Because the 2015 Maslow Window should culminate near 2025 — assuming wildcards do not terminate it earlier — and the U.S. plans to return to the Moon by 2020, this leaves only a few short years (assuming the schedule holds)) to achieve the first human missions to Mars, a very unlikely scenario. And the last 200 years show that the next Maslow Window after 2025 — i.e., the next realistic opportunity for humans to Mars — opens in 2071.

In fact, the national (and global) macroeconomic situation is a predictable consequence of technological, exploration, and military trends that have persisted over at least the last 200 years. Ignorance of them results in disappointments like the abrupt end of the Apollo program. However, in reality they provide a dependable framework within which multi-decade space or technology programs can be structured so they flourish and enable human expansion into the cosmos.

2. As expected during our approach to the 2015 Maslow Window — that’s complicated by a major recession and increasing Cold War-like tensions — key indicators of the strength of international space business are mixed.

For example, government space expenditures globally in 2008 were $ 62+ B. And planned launches during the next decade (i.e., moving into the next Maslow Window) will increase 38% over the previous decade.

However, the prediction market Intrade.com shows declining confidence in Virgin Galactic’s commercial spaceflight business. In response to “Virgin Galactic to send a paying customer into suborbital space (70 mi) on/before 31 December 2010,” their probability of success has dropped by a factor of 2 over the last 5 months: from 60% to 32%.

Another revealing sign of the economic times is Northrup Grumman’s corporate reorganization resulting in their Space Technology group being downgraded together with Integrated Systems into their new “Aerospace” sector.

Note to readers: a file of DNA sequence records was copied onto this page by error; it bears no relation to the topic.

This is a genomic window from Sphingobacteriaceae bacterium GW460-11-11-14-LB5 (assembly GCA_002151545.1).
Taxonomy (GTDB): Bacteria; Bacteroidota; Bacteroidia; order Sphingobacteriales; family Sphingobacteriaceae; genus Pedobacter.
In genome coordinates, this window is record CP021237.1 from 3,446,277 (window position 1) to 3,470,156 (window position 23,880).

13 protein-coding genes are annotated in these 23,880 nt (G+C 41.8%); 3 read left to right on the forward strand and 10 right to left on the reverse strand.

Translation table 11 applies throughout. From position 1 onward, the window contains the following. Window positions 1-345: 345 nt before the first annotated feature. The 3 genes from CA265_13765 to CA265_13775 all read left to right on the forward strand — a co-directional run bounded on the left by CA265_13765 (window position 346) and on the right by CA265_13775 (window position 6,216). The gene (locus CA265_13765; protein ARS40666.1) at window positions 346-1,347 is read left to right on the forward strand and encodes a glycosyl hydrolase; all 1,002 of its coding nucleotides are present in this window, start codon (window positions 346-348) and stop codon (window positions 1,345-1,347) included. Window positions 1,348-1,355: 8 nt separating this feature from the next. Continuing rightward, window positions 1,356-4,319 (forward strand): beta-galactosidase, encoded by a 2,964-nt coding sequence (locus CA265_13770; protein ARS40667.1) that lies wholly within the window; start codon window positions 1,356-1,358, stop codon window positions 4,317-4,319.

1. If circumstances prevent Mr. Obama from becoming the next JFK-like “Space President,” who will lead America and the world back to the Moon and on to Mars?

We have recently speculated that Caroline Kennedy — the 51-year old daughter of President John F. Kennedy — might be ideal. She’s often demonstrated her dedication to JFK’s legacy, and if appointed to the Senate now and reelected later, she will have been in the Senate 8 years if she decides to run for president in 2016. This would be one economic long wave after her father became the first Space President in 1960.

The New York Times reported last Sunday that Caroline met with the governor of New York about her interest in being appointed to soon-to-be Secretary of State Clinton’s open Senate seat. Caroline Kennedy is supported by Mr. Obama and would bring endless connections, major financial assets, and her father’s unparalleled space legacy to the position. Plus, for the last week, the prediction market Intrade.com has listed Caroline’s probability of success as hovering around 80%.

It appears that the first step in our speculative scenario will soon occur.

2 responses so far

2 Responses to “State of the Wave — 10 Space Trends for 2009”

  1. […] of the Obama administration, Bruce Cordell at 21st Century Waves outlines ten space trends for 2009 and speculates about how the current issues facing the administration will influence the […]

  2. […] 21st Century Waves » State of the Wave — 10 Space Trends for 2009 […]